When Léo Apotheker took the reins as CEO of Hewlett-Packard, many observers expected major changes in how the technology giant approached the market. With Apotheker's software background, most predicted a more software-oriented company.
Now Apotheker is outlining HP's new strategy.
"We see clearly a world in which the impact of cloud and connectivity is changing not only the user experience, but how individuals, small businesses, and enterprises will consume, deploy and leverage information technology," said Apotheker. HP's new chief also said IT is the "fabric of the global community," called data the "world's most valuable raw material," and said information is its "most valuable commodity."
A Four-Point Strategy
HP's vision is to offer secure, context-aware experiences for the connected world. The convergence of cloud and connectivity is the heartbeat of the new strategy as HP picks up on the evolution of IT delivery and information consumption.
HP pointed to trends like the consumerization of cloud computing and connectivity that is usurping traditional computing resources, as well as the mobile implications already apparent in the next generation of technology. HP's answer: Take a hybrid approach to delivering IT to enterprises, with traditional IT, public and private clouds.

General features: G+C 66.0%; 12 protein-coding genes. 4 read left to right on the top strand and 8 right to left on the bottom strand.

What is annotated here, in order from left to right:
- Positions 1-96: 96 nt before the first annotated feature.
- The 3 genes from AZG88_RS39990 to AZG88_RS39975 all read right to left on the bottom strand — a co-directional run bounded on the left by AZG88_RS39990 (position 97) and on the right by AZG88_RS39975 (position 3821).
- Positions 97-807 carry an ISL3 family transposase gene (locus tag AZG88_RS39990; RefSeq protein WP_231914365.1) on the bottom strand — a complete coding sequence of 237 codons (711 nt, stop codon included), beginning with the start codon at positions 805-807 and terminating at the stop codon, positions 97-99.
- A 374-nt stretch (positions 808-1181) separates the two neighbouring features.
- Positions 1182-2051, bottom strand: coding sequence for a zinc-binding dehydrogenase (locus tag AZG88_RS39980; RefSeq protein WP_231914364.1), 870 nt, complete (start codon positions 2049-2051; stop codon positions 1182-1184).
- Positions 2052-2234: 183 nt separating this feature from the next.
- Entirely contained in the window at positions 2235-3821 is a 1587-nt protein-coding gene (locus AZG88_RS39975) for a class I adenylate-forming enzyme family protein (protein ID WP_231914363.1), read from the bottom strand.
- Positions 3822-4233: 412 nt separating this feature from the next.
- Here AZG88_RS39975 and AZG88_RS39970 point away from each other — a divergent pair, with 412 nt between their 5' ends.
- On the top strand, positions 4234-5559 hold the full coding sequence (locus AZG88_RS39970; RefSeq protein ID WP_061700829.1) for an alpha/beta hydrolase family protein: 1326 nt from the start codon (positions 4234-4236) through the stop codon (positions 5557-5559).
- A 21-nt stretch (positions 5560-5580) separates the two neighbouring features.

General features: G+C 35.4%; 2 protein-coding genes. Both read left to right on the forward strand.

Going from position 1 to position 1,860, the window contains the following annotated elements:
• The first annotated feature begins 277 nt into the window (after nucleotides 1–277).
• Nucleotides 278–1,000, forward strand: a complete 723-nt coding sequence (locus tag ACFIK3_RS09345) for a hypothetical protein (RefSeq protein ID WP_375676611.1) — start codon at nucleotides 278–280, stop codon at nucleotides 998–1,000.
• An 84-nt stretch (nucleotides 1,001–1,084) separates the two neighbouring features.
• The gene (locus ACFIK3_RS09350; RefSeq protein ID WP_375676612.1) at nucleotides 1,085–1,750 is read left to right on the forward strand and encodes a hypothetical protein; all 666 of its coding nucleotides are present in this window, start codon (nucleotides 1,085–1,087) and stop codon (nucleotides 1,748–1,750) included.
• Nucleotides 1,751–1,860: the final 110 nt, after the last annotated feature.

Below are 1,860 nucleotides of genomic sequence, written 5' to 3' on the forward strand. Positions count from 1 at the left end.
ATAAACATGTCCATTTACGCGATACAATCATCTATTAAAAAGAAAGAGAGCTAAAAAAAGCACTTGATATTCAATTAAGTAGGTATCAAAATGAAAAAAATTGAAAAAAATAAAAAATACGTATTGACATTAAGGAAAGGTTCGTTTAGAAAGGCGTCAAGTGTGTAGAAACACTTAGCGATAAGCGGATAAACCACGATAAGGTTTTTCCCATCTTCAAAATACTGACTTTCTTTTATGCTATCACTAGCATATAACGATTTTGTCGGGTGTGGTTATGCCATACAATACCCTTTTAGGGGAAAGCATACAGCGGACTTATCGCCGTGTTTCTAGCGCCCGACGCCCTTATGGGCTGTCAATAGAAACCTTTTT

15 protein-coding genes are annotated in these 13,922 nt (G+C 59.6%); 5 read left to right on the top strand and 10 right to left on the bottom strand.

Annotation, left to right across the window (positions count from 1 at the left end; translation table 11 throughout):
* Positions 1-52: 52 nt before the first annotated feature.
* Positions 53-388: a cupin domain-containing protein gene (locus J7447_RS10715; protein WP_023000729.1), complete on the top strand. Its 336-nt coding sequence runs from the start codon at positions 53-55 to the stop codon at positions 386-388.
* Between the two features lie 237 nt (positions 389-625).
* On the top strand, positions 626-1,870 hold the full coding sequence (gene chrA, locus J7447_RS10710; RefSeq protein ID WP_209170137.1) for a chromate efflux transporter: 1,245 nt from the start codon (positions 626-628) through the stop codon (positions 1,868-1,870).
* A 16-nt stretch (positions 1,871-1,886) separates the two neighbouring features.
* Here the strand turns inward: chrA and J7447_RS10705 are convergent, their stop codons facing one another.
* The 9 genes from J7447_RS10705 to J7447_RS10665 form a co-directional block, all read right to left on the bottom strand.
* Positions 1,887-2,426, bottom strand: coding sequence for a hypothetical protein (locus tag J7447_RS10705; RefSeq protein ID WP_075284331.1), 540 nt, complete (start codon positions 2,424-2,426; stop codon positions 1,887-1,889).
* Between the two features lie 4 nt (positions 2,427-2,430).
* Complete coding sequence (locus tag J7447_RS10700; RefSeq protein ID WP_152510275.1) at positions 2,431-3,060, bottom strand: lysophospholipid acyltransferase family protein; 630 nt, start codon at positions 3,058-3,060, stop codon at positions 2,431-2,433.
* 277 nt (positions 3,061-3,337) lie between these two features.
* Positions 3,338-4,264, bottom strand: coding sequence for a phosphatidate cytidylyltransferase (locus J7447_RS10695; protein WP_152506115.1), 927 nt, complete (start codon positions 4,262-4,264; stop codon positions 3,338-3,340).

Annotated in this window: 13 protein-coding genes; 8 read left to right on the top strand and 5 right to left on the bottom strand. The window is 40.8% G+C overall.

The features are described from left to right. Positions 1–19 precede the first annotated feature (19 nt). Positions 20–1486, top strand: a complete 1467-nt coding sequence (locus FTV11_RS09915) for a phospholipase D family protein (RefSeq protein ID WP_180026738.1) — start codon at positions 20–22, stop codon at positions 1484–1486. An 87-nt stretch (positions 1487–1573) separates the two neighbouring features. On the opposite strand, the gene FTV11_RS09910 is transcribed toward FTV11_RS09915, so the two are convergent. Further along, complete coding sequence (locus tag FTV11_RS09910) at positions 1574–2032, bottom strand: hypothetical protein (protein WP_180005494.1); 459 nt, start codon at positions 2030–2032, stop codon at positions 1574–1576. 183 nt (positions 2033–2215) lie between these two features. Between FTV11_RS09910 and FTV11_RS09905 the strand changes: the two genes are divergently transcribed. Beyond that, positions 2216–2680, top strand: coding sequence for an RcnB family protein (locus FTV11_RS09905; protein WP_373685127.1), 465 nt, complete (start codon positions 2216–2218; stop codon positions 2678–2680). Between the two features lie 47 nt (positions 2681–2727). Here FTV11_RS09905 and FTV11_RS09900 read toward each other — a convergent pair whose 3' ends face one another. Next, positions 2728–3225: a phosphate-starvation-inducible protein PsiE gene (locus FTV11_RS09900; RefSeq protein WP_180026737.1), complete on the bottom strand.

Apotheker outlined a four-point strategy: Optimizing current IT environments, building cloud-based architectures, partnering with customers to drive a transition to hybrid computing models, and delivering a connected experience from consumers to the enterprise. HP's specific plans are to develop a portfolio of cloud services, develop an open cloud marketplace, and build webOS into a connectivity platform. Apotheker also hinted at a new big data appliance called Vertica.
"It is good to outline a strategy, so it is now time to watch how that execution materializes. HP made forays into software some time ago, then appeared to change its mind and there have been no major acquisitions since Mercury Interactive in 2006," said Al Hilwa, a program director at IDC. "Building a rich ecosystem will be a challenge, but HP certainly has the tentacles and the heft to have a go at building such an ecosystem. The competition is fierce for new emerging mobile and cloud platforms and ecosystems, so HP certainly has its work cut out for it."
Crawford Del Prete, chief research officer at IDC, is also bullish on HP's new strategy. As he sees it, the world has changed dramatically: We increasingly live in a world where enterprise and personal IT experiences are blurring.
"More and more, it's about enabling customers to seamlessly and securely interact with the 'right' information for a multitude of contexts," Del Prete said. "The technology and delivery models required to enable this change are significant. HP's strategy lays a foundation for the company to move from delivering world-class information technology to world-class information experiences."
HP is so confident in its strategy that the company outlined its goal for future annual dividend increases and authorized a 50 percent increase in the regular quarterly dividend. HP's next dividend will be declared in May. That's a significant return on capital to stockholders, considering that HP has about 2.2 billion shares of common stock outstanding.